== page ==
Science Friction: Streamlined Forensic Reporting, Reliability and Justice

Edmond, Gary, Carr, Sophie and Piasecki, Emma (2018) Science Friction: Streamlined Forensic Reporting, Reliability and Justice. Oxford Journal of Legal Studies, 38 (4). pp. 764-792. ISSN 0143-6503

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Streamlined forensic reporting (SFR), introduced as part of the United Kingdom Ministry of Justice’s drive to deliver swift and sure justice, is credited with generating both time and cost efficiencies. Through the provision of radically abbreviated forensic reports at an early stage in criminal proceedings, SFR is said to avoid the cost of long form reports, facilitate agreement between the parties, secure more guilty pleas and reduce the number of defence challenges to forensic science evidence. This article questions these claims and the value of SFR as conceived. It suggests that the limited empirical evidence is mixed, and that SFR is incompatible with emerging trends and the best advice on the presentation of forensic science evidence. SFR directs little attention to the quality—that is, the validity and scientific reliability—of forensic science evidence. In overlooking quality, SFR introduces new risks of misrepresentation, misunderstanding and mistakes, and is unlikely to align with long-standing and fundamental criminal justice values (such as transparency, rationality, rectitude, equality of arms and fairness), and so is unlikely to fulfil the fundamental goal of dealing with cases justly.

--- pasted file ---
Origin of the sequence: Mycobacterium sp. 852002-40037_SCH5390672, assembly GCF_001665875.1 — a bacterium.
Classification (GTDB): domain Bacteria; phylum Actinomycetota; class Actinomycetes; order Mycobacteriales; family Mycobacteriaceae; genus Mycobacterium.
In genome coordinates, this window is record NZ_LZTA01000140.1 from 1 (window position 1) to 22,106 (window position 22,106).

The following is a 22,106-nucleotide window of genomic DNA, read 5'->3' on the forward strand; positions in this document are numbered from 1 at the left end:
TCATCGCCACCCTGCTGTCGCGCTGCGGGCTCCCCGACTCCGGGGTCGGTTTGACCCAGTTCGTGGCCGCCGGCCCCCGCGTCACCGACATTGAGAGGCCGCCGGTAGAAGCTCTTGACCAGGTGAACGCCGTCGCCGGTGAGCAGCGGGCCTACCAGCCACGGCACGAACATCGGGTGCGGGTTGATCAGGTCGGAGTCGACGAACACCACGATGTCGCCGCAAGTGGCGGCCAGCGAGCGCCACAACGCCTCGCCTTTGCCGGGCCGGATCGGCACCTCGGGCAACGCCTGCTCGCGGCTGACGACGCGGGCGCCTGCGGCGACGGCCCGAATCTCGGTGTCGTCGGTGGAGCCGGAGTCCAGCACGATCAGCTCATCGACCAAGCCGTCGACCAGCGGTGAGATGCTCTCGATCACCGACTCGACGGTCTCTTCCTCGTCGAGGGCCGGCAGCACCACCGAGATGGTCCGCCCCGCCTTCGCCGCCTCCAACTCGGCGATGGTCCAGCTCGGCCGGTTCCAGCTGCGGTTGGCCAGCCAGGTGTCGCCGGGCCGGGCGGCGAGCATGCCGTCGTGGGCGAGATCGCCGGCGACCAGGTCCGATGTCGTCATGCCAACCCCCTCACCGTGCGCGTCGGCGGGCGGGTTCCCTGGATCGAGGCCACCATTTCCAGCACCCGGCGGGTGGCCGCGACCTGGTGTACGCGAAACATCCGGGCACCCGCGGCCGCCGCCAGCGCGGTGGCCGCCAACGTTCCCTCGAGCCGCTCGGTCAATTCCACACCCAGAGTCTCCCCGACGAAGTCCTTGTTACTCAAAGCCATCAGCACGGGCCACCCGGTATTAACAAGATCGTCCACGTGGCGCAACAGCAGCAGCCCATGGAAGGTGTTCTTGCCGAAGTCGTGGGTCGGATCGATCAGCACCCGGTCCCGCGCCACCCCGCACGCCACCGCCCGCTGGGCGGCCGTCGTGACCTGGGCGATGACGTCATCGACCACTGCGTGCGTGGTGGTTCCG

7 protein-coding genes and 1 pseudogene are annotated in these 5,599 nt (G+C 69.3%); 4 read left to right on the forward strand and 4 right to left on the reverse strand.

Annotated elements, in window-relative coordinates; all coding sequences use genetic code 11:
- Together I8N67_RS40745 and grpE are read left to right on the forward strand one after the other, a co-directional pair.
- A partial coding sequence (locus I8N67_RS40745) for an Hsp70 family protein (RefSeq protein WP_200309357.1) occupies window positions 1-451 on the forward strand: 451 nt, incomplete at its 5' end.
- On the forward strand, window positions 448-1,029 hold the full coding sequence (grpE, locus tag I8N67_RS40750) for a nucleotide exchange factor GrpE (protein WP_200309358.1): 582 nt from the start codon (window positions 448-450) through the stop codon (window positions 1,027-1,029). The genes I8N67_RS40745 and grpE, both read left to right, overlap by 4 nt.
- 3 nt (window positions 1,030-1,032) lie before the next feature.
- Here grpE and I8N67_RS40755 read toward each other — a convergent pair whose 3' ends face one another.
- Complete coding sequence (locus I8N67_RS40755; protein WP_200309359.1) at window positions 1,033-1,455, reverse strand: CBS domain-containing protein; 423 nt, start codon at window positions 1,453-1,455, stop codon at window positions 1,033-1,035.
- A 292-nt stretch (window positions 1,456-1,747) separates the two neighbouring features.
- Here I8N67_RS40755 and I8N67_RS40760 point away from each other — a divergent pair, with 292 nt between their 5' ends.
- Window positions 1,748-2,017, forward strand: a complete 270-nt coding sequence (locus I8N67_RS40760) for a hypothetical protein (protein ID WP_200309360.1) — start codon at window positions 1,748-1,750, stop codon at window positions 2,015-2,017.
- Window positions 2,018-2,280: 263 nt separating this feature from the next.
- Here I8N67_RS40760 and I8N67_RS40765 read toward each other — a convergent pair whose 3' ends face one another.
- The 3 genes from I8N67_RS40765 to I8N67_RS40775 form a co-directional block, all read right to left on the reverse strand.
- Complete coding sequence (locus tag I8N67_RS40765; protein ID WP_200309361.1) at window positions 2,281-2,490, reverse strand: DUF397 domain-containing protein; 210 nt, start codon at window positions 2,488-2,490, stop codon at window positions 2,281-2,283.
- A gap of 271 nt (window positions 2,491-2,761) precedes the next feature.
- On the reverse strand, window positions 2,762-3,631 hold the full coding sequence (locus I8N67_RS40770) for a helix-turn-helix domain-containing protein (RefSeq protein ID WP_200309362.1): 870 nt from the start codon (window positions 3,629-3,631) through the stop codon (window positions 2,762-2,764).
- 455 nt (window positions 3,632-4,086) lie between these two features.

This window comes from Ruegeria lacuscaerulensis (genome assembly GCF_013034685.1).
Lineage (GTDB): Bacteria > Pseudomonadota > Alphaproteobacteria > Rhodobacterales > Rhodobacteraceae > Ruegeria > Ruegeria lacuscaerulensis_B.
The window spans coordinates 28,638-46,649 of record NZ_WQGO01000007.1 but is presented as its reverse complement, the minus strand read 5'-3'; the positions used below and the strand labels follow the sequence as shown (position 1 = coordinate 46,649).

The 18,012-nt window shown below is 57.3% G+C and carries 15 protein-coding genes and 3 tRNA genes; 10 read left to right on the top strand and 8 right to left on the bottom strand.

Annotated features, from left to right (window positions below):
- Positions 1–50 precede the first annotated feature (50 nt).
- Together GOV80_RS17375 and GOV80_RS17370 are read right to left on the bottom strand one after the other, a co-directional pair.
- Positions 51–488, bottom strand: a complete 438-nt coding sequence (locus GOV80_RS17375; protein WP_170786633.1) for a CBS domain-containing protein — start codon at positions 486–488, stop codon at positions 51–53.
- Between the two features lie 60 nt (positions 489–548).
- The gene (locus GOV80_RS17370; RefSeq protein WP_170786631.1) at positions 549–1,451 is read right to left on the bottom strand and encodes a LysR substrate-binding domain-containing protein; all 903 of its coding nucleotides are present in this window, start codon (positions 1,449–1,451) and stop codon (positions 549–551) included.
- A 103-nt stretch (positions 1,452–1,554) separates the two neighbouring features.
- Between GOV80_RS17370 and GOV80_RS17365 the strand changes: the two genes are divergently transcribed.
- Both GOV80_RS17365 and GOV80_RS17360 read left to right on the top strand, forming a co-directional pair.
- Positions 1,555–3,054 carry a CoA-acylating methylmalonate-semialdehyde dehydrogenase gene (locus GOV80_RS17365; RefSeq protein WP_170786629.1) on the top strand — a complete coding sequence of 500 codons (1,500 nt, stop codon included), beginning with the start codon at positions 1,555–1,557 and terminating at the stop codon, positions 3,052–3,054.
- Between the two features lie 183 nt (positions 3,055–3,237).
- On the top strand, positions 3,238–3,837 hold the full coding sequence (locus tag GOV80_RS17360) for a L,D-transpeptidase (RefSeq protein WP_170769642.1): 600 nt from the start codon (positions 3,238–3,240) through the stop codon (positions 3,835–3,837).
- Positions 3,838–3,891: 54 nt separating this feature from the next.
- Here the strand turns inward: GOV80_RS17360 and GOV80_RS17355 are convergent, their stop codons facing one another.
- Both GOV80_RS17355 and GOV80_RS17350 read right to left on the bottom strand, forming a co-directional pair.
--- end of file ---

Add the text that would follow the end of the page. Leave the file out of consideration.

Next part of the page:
Item Type: Article
Subjects: M200 Law by Topic
Department: Faculties > Business and Law > Northumbria Law School
Faculties > Health and Life Sciences > Applied Sciences
Depositing User: Becky Skoyles
Date Deposited: 29 Nov 2018 13:06
Last Modified: 31 Jul 2021 12:49

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